Motorcycles come with windshields of varying sizes, or sometimes none at all. You are therefore directly exposed to more or less blowing wind in your face. Consequently, no matter how you are set up, you will have bugs crash on your helmet (if you ride for any length of time) and if your visor is up, your eyes will tear up. Both are clear signs of being at one with nature and speed. The convertible fails miserably the Bug + Tear test.

However, a convertible can provide the Chill Thrill, when riding in cool weather. It can be deliciously mitigated by turning on the floor heating vents. And you will sense the change in ambient temperature, the shade and humidity of forest driving… the burning on your head of mid-day sunny drives. All the wonderful road-side smells will be yours too. In a convertible, you will not see the speed directly under your feet, but if you look up at the roofless sky, or better yet, if you stick her head out of your side window, you can get a whiff of fast freedom.

All in all, I think that a convertible is a palatable substitute for that motorcycle feeling. And if you are really strapped for some open speed, I guess any car that has wheels and windows can do the trick. What truly matters is to keep moving.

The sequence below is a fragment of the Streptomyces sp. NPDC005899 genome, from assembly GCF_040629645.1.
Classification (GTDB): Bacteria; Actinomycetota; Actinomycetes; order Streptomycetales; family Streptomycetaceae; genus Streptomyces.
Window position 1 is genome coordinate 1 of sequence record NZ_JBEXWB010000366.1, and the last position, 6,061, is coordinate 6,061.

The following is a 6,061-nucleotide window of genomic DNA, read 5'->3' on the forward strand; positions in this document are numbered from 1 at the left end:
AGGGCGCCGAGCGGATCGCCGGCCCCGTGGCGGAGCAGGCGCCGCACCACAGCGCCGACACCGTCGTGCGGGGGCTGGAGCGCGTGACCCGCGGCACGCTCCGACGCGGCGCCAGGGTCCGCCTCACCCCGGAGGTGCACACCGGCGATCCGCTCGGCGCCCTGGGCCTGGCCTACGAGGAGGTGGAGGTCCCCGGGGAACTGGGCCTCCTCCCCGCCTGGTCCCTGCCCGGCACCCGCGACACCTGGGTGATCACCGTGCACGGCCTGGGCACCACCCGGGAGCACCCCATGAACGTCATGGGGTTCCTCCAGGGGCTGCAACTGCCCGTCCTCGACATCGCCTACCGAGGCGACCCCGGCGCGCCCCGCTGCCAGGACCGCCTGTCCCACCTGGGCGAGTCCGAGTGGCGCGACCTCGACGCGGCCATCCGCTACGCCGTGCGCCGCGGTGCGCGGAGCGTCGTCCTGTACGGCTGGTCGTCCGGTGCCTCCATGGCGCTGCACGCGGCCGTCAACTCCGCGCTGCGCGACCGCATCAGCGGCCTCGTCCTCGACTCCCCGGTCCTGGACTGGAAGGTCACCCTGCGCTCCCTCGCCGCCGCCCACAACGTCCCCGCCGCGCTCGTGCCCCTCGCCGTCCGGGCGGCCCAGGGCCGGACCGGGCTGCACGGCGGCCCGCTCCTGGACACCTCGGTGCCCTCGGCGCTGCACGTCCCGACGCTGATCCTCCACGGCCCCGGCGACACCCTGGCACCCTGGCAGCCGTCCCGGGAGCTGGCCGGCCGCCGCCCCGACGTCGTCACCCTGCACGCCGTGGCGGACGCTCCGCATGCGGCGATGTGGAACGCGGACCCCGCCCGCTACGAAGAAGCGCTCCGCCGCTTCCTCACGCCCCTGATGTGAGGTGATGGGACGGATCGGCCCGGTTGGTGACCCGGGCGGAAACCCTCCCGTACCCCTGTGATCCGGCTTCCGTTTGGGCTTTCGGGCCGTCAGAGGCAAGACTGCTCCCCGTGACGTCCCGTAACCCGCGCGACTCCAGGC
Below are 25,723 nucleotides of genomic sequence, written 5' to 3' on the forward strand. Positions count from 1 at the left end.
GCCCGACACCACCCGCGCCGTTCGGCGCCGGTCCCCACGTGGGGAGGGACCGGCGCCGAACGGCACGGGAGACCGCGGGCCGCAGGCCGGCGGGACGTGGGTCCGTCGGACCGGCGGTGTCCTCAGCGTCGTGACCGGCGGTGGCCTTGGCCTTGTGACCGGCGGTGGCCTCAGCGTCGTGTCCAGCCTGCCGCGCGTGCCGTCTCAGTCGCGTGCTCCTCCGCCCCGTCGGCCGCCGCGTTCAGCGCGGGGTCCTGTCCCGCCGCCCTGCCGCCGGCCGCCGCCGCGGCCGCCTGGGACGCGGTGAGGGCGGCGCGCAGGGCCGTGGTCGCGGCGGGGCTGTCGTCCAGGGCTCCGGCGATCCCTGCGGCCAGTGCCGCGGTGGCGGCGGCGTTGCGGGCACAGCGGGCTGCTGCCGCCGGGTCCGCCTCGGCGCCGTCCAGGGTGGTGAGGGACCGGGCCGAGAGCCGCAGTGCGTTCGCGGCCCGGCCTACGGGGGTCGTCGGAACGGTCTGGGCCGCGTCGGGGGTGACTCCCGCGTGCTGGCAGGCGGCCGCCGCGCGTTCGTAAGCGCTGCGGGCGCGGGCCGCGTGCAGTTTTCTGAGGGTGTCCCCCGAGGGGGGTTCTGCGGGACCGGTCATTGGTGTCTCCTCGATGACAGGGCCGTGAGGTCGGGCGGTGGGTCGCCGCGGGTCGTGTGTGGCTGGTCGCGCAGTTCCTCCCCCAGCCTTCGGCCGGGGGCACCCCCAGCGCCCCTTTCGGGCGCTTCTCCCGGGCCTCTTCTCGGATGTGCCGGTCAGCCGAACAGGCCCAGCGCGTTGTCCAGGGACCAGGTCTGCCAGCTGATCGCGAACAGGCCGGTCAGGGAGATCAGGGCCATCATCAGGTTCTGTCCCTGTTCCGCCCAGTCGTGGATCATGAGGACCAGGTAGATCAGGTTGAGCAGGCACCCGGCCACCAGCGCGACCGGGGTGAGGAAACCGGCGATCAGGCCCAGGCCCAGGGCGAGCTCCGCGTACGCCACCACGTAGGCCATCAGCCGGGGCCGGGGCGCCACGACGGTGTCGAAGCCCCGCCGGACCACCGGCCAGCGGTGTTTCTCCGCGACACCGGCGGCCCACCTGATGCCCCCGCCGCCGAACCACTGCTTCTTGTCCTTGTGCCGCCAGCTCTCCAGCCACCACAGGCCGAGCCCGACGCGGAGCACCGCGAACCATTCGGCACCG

4 thoughts on “Is a Convertible an Acceptable Substitute for a Motorcycle?”

    1. Oh, I can tell. The point is more as to whether a convertible can help satisfy the primal urges that are normally filled by riding a bike. It’s a tough call.

  1. As an owner of a convertible mustang and a Harley , the simple answer in my opinion is, No! . Two totally different experiences by the end of day Cheers

  2. While I appreciate the fun of a good solid roadster (say an S2000 or miata), the wind blowing through your hair, and comfortable night riding under the summer sky without worry of dying by way of deer, I can’t agree with your opinion here. While some sensations can be similar, the most differentiating aspect of the two vehicle types is the motorcycle’s ability to lean into turns… and that feeling can not be fulfilled by any car. Also, like you implied, as bikes take actual skill to make it through each corner, a car just becomes mind numbingly boring since there’s no challenge. Maybe the novelty hasn’t worn off for me yet, but I could not imagine replacing my bike with a convertible, ever. Good post though!